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Categories > Aging Well > Alzheimer’s disease and dementia

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Treating hallucinations

When to call for help

If a loved one hallucinates and remains unable to distinguish between hallucinations and reality, don’t leave him or her alone. He or she may become agitated, paranoid or frightened. Call for prompt medical attention and stay with the individual until help arrives. Be prepared to discuss:

  • the time hallucinations began
  • the medications he or she is taking
  • any history of mental illness
  • any physical illnesses
  • any drug or alcohol use

Watching a relative or dear friend lose touch with reality can be an unsettling ordeal. A loved one’s hallucinations—instances of hearing voices or seeing things that aren’t there—can catch you off guard and make you feel helpless. However, hallucinations are treatable and, in some cases, harmless.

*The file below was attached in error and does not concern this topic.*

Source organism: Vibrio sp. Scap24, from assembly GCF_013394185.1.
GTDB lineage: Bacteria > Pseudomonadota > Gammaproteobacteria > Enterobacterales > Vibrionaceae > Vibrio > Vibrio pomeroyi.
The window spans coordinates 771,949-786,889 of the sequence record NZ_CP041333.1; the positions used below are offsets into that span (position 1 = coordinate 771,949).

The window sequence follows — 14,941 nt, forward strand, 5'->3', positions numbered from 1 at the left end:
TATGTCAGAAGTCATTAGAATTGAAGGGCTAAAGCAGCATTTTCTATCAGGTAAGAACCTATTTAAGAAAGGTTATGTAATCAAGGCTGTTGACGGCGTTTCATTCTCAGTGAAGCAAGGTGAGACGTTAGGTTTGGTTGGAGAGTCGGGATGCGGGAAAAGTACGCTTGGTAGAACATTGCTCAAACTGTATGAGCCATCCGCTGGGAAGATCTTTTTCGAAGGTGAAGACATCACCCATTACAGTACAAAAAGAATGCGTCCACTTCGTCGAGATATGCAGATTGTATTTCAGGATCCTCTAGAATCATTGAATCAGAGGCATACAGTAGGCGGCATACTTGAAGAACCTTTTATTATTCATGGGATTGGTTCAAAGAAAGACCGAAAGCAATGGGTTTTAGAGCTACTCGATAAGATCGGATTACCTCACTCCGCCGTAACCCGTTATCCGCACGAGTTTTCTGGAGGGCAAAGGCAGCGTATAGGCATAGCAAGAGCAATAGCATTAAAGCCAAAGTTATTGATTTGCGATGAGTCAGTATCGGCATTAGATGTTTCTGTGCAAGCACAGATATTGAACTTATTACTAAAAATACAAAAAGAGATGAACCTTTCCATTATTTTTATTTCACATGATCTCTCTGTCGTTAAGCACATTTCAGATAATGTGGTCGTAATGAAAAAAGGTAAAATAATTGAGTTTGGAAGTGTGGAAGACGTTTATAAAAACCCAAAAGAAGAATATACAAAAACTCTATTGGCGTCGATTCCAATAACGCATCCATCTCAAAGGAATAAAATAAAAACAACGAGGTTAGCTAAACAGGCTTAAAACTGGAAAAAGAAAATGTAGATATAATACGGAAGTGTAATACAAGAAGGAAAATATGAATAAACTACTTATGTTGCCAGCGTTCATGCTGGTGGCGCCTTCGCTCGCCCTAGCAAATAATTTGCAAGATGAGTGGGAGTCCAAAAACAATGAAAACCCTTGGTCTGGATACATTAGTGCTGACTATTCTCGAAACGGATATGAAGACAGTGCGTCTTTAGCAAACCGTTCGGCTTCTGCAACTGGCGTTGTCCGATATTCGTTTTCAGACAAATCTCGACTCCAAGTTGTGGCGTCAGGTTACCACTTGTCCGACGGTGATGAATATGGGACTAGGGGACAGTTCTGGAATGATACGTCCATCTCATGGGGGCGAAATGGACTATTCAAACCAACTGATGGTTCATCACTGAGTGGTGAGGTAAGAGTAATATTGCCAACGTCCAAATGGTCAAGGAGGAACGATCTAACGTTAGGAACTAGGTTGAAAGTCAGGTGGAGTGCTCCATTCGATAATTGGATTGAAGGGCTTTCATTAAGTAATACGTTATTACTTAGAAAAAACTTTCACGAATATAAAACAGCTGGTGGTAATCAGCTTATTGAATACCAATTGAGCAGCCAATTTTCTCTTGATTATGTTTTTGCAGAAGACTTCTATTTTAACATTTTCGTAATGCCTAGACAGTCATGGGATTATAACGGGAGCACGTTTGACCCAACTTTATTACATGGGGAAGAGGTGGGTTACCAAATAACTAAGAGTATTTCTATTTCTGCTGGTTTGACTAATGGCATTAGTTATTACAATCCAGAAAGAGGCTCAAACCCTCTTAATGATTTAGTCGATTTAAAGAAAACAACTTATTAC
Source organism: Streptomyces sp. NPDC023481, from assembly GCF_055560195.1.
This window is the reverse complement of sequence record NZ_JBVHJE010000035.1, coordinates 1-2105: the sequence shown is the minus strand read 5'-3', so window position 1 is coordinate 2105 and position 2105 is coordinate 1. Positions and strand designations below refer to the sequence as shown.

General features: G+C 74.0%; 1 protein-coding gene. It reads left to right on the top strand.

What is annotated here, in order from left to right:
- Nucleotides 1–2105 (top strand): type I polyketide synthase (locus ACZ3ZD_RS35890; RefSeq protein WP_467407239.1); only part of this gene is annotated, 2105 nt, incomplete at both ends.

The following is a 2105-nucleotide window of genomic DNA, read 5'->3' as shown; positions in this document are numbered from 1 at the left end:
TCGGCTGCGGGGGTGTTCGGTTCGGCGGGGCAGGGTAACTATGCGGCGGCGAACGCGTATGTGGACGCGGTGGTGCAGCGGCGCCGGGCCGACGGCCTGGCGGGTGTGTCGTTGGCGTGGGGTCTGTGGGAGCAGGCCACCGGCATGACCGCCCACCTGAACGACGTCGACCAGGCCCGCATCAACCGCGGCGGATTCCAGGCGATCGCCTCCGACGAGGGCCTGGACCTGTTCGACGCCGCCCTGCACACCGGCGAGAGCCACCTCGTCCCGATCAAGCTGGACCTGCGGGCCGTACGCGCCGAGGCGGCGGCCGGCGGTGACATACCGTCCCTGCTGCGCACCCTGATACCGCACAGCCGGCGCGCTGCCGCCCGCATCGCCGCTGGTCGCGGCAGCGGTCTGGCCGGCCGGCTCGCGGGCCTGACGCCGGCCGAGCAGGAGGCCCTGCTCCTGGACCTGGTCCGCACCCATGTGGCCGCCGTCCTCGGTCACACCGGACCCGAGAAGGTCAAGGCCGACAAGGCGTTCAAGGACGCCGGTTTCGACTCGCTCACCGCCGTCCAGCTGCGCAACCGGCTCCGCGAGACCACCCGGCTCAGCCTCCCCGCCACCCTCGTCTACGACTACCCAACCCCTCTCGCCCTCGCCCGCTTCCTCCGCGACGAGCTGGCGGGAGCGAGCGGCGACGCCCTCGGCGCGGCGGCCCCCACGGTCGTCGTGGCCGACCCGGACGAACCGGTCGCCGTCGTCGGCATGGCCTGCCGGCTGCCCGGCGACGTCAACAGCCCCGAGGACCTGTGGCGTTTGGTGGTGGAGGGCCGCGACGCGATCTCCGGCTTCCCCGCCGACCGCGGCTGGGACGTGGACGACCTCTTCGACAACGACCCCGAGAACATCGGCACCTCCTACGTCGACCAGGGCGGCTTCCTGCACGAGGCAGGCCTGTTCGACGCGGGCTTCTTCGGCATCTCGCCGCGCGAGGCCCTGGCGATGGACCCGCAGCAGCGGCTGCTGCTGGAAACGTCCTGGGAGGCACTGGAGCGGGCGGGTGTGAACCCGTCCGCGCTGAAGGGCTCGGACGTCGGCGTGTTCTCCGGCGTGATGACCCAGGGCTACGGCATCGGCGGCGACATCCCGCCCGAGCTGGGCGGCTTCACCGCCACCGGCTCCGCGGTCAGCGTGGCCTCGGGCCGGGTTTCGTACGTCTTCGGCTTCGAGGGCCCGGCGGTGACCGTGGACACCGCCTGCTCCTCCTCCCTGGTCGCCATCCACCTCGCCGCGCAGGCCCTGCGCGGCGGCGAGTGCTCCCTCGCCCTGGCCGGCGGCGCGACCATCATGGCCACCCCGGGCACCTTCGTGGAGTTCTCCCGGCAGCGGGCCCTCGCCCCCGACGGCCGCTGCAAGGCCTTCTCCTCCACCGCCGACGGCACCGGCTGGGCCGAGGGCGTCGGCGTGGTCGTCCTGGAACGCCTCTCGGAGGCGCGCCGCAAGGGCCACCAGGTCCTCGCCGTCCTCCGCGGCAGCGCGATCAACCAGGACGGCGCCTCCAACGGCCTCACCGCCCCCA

Hallucinations in older adults are often a symptom of dementia. Some older adults hallucinate if they’re suffering from delirium, a severe but temporary state of mental confusion. Heart disease, lung disease, infections, poor nutrition, drug interactions and hormone disorders can all cause delirium.

A major emotional event, such as the recent loss of a spouse or loved one, can bring on hallucinations. Hearing a departed love one’s voice or “seeing” him or her is a normal part of the grieving process.

Hallucinations can also be caused by:

  • fever
  • intoxication
  • high doses of drugs
  • drug withdrawal
  • blindness or deafness
  • severe illness such as brain cancer and kidney and liver failure
  • psychiatric disorders

Getting your loved one evaluated by a healthcare professional is crucial since, left untreated, hallucinations can develop into a medical emergency. The doctor will perform a physical examination, which may include a blood test, and obtain your loved one’s medical history. Once the underlying cause is treated, hallucinations usually go away.


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